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The Achilles tendon is the largest tendon in your body. It connects the muscles in the back of your lower leg to your heel bone (e.g., the calcaneus) and must withstand large forces during sporting exercises and pivoting. There are two main types of injuries that affect the Achilles tendon: overuse and inflammation, called Achilles tendonosis, and, a tear of the tendon.
Your Achilles tendon may tear if it is overstretched, usually while playing sports. The tear may be partial or complete, and it most commonly occurs just above your heel bone. A snap or crack sound may be heard at the time of injury.
To reduce your chance of developing Achilles tendon problems, follow these tips:
A person with a ruptured Achilles tendon may experience one or more of the following:
In diagnosing an Achilles tendon rupture, a foot and ankle surgeon will ask questions about how and when the injury occurred, and whether the patient has previously injured the tendon or experienced similar symptoms. Your surgeon will examine the foot and ankle, feeling for a defect in the tendon that suggests a tear. Range of motion and muscle strength will be evaluated and compared to the uninjured foot and ankle, as well. If the Achilles tendon is ruptured, the patient will have less strength in pushing down, as on a gas pedal, and will have difficulty rising on the toes. The diagnosis of an Achilles tendon rupture is typically straightforward and can be made through this type of examination. In some cases, however, your surgeon may order a MRI or other advanced imaging tests.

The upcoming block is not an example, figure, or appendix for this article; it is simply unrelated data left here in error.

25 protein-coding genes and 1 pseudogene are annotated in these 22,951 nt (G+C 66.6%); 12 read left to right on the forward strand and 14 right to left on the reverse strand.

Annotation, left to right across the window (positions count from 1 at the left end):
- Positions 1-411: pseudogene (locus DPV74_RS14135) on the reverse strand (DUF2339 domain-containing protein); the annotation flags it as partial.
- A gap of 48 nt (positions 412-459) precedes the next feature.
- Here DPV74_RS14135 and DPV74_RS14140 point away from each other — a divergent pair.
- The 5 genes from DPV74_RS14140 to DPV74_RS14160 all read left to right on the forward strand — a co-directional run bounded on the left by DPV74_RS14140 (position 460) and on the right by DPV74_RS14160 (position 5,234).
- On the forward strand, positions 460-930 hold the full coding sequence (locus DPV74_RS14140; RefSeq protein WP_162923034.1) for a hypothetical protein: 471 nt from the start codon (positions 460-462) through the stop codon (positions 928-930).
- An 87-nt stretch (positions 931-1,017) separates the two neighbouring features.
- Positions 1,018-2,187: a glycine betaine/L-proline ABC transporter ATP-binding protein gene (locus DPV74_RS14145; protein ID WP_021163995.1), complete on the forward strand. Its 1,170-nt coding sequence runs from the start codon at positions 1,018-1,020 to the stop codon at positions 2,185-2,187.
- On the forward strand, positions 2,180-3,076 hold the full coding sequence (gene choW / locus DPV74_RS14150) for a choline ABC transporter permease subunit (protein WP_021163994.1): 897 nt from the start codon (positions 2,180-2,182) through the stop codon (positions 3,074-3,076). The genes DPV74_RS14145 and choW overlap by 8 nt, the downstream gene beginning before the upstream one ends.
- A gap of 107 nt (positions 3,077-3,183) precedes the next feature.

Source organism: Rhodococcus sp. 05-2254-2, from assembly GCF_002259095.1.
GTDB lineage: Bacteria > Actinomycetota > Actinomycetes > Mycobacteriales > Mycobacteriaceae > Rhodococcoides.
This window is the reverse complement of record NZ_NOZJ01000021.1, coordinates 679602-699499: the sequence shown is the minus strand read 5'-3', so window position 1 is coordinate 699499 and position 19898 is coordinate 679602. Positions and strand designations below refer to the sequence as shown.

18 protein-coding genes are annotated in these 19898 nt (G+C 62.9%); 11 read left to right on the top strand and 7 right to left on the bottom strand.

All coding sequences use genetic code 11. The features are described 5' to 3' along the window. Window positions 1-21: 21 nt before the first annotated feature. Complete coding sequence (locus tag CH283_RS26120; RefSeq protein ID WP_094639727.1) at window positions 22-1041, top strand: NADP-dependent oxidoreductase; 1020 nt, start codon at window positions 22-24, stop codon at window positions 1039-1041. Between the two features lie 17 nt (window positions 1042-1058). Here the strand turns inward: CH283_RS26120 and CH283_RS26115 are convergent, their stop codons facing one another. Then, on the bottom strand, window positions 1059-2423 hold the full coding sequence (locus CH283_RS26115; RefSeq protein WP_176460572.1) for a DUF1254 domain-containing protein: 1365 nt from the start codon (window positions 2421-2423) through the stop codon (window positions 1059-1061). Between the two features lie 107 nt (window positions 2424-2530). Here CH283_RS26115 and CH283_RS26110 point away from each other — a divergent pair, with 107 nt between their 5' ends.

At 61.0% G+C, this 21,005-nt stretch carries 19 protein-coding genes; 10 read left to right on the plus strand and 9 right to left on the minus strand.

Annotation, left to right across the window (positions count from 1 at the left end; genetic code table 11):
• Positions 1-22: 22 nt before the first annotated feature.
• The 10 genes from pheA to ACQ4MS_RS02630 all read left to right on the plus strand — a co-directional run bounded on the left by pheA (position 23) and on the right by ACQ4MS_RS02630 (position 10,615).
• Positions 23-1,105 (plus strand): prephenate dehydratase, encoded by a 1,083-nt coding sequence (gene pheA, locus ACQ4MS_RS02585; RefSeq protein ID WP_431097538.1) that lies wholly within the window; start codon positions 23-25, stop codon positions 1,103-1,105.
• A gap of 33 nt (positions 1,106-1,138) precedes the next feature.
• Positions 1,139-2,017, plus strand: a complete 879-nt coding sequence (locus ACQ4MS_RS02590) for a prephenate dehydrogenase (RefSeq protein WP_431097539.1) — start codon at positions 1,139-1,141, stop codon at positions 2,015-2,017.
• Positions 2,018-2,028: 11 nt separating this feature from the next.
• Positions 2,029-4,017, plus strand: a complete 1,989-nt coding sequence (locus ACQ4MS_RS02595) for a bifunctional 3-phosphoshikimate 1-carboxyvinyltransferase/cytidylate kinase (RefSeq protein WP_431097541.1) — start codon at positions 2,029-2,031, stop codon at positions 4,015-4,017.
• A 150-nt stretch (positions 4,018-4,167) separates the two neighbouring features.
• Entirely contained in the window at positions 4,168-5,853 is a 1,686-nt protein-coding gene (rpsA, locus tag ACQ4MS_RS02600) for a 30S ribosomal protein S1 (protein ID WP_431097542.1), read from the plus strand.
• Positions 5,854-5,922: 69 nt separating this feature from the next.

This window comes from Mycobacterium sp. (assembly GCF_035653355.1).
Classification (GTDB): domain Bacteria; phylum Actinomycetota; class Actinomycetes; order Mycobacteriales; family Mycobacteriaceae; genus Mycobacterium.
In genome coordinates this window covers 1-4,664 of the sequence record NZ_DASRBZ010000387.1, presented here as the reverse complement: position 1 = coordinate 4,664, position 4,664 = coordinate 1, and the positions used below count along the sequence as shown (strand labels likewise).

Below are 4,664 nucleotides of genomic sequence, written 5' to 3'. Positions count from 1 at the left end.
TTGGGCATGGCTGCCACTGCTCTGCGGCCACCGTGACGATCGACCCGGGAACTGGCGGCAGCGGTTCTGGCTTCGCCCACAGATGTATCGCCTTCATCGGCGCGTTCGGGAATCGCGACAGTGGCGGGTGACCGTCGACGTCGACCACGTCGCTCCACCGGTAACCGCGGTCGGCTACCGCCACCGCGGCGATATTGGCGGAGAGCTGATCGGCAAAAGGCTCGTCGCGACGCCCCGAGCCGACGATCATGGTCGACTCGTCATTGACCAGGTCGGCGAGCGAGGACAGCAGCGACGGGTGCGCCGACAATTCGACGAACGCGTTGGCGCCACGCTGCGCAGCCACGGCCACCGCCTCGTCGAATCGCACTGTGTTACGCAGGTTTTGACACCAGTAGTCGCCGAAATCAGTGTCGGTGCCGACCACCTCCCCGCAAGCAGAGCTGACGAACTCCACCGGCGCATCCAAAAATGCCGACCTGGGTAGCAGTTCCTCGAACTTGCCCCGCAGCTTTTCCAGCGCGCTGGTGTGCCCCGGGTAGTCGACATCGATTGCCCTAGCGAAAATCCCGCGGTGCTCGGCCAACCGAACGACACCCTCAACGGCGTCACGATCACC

Surgery is typically needed for a complete rupture. After surgery, your ankle will be kept stable in a cast or walking boot for up to 12 weeks. A torn ligament may also be managed non-surgically with a below-knee cast or boot, which would allow the ends of the torn tendon to heal on their own. This nonsurgical approach may take longer to heal, and there is a higher chance that the tendon could re-rupture. Surgery offers a better chance of full recovery and is often the treatment of choice for active people who wish to resume sports.